Physiology and Pharmacology Publications


Effects of hippocampal partial kindling on sensory and sensorimotor gating and methamphetamine-induced locomotion in kindling-prone and kindling-resistant rats.

Document Type


Publication Date



Epilepsy & behavior : E&B



First Page


Last Page



The effects of hippocampal partial kindling on gating of hippocampal auditory-evoked potentials (AEPs), prepulse inhibition (PPI) to an acoustic startle response, and methamphetamine-induced locomotion were examined in selectively bred kindling-prone (Fast) and kindling-resistant (Slow) rats. Ten electrographic seizures (afterdischarges, ADs) induced by high-frequency stimulation of the hippocampal CA1 region resulted in deficits in gating of hippocampal AEP and PPI in Fast, but not Slow, rats. The increase in AD duration with kindling was similar in Fast and Slow rats. Kindling-induced changes in hippocampal AEP and PPI in Fast rats were abolished by pretest injection of CGP7930 (1mg/kg i.p.), a positive allosteric modulator of GABAB receptors. Injection of haloperidol (0.1mg/kg i.p.) daily before kindling also prevented kindling-induced changes in PPI and hippocampal AEP in Fast rats. Interestingly, methamphetamine-induced hyperlocomotion was enhanced by kindling in Slow, but not Fast, rats. However, the methamphetamine-induced hyperlocomotion in Slow rats was not suppressed by daily injection of 0.1mg/kg i.p. haloperidol before kindling, as compared with kindling without haloperidol. It is concluded that genetic disposition affected the behavioral consequences of repeated seizures. Fast rats required fewer hippocampal ADs to induce sensory (AEP) and sensorimotor (PPI) deficits, while Slow kindled rats were more sensitive to methamphetamine-induced locomotion. Dopaminergic blockade by haloperidol during kindling, or acute injection of CGP7930 before testing, attenuated some of the behavioral deficits induced by repeated hippocampal seizures, suggesting possible therapeutic strategies to treat the schizophrenic-like symptoms associated with temporal lobe epilepsy.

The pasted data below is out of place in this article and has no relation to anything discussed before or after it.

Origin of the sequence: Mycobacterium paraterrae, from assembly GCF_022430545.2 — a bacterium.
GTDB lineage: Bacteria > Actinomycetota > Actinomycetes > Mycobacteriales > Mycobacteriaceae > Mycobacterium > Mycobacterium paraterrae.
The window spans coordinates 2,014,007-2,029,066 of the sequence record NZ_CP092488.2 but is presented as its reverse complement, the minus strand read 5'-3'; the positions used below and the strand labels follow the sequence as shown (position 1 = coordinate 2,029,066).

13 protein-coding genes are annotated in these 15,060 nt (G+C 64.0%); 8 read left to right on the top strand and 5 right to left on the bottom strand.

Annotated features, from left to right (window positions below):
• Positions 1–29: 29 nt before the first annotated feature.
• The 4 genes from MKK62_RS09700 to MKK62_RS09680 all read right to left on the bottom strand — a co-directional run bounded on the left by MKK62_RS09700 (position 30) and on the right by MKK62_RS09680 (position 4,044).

This document is currently not available here.